European countries that can afford electricity smart metering programs will continue with their plans, but smaller nations and new accession states are now likely to back out of smart metering schemes, as the Energy Efficiency Directive agreed by the EU’s member states late last year significantly waters down the billing and metering requirements found in previous drafts.
Countries yet to complete cost-benefit analyses for electricity (CBAs) include Germany, Poland, Slovakia, Hungary, Slovenia, Romania, Bulgaria, Greece, Latvia and Portugal. Belgium, the Czech Republic and Lithuania have already completed negative CBAs and will not be implementing smart metering and smart grids.
Jonathan Lane, GlobalData's Head of Consulting for Power and Utilities, considers the fate of these countries’ smart grid plans: “While it is inconceivable that Germany will not implement smart metering given its large solar and wind generation sector, all the other undecided countries look like a significant risk and only Poland has a strong chance of a positive result. Together, the undecided countries account for 80 million metering points or 34% of the EU total.”
Lane explains: “The EU has watered down its proposals on smart metering in its EU Energy Efficiency Directive. Concerned about the cost of smart metering, many countries prefer to target energy efficiency via the public sector, energy retailer obligation mechanisms, and a focus on co-generation and district heating.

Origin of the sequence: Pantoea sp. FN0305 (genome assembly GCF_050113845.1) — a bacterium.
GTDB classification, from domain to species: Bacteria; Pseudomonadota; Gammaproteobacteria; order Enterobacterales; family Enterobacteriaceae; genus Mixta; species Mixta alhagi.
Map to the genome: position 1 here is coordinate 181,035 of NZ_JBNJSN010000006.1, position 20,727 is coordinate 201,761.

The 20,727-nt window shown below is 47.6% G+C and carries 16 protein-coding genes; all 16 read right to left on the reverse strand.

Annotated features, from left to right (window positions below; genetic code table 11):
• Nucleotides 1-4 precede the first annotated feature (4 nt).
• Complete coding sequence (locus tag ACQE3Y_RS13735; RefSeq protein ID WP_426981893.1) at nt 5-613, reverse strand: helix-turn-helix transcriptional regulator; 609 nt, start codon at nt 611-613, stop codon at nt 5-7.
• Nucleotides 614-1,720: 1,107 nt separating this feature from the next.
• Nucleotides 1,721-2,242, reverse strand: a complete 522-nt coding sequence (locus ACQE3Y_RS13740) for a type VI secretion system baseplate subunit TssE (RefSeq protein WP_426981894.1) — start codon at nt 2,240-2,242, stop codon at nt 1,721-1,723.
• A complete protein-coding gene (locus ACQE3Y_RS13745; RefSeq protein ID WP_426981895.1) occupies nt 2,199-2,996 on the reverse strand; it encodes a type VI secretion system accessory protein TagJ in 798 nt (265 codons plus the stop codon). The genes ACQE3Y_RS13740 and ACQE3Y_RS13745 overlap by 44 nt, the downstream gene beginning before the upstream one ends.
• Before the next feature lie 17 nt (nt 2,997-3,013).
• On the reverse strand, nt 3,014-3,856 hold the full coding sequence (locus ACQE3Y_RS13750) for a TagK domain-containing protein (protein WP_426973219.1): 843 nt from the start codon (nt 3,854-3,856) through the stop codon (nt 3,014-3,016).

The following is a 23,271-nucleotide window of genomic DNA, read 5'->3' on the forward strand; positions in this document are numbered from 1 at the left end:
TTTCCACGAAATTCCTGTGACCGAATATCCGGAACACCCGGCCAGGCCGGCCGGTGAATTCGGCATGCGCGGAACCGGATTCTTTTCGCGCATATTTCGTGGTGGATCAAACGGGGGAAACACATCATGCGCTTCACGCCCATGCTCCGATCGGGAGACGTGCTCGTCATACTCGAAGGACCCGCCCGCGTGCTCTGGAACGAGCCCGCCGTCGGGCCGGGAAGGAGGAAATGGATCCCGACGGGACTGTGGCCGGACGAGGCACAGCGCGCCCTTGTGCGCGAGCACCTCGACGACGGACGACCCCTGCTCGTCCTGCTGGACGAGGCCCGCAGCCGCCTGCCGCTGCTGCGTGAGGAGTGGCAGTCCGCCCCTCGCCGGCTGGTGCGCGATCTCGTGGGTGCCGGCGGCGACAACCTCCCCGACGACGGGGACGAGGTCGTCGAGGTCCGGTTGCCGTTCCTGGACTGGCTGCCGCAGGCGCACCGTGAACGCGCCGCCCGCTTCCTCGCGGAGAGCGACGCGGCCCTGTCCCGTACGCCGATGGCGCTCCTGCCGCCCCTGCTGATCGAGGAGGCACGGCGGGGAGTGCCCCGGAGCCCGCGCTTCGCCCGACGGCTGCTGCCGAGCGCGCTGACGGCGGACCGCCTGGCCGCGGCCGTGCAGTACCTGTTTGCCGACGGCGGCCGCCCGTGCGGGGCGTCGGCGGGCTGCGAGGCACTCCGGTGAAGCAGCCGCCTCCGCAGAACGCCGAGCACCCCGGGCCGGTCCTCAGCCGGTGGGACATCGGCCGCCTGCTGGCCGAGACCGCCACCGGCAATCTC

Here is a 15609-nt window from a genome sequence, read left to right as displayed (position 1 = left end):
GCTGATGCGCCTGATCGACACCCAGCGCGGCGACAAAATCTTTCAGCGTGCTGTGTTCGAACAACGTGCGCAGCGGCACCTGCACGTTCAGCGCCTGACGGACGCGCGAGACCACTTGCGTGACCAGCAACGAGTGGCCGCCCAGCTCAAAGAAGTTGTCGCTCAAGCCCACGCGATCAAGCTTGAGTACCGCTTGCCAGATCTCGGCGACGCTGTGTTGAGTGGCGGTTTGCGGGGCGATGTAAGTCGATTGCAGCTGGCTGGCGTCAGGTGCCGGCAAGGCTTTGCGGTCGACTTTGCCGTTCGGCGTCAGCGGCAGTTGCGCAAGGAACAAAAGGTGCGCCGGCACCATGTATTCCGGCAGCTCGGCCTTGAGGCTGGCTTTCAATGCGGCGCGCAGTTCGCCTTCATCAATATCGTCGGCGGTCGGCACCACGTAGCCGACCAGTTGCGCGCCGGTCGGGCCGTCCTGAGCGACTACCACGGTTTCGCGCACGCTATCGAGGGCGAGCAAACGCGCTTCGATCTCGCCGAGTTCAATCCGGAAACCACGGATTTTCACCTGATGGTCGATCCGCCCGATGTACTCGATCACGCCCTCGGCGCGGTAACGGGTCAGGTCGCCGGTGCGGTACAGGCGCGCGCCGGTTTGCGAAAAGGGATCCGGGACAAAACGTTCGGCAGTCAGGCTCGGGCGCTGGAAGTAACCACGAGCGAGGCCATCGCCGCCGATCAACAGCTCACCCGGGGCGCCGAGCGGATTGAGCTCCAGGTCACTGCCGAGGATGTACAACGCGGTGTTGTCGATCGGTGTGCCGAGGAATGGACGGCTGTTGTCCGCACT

“The smart metering industry must take some responsibility for this result. It has been unable to deliver a simple, mass market product to Europe such as those found in the USA. The lack of an available frequency for radio mesh products used in the US has been a problem, but the industry has failed to find a solution that works across Europe at a reasonable cost. Why would a utility in Hungary buy a GPRS-enabled smart meter for €100, when it can buy a single-phase electronic meter for €10? Many European countries, including Hungary, already have ripple control system to manage the peaks produced by electric hot water heaters and do not need smart meters for demand response.”
Lane also argues that policy makers at the EU and national level are to blame due to their inability to articulate the purpose of smart metering in Europe. “Is it to drive energy efficiency,” he asks, “reduce non-technical losses, to enable large quantities of intermittent renewables to be connected to the grid, to support electric vehicles, to deliver demand response? Again, Europe can learn from the USA which has a clear focus on the biggest challenge – alleviating the peaks produced by air conditioning.”
GlobalData expects countries in Eastern Europe to focus on district heating measures to support their energy efficiency goals, and perhaps smart metering’s time will come again for these countries – perhaps when a frequency can be made available for radio mesh – but for now the dream is over.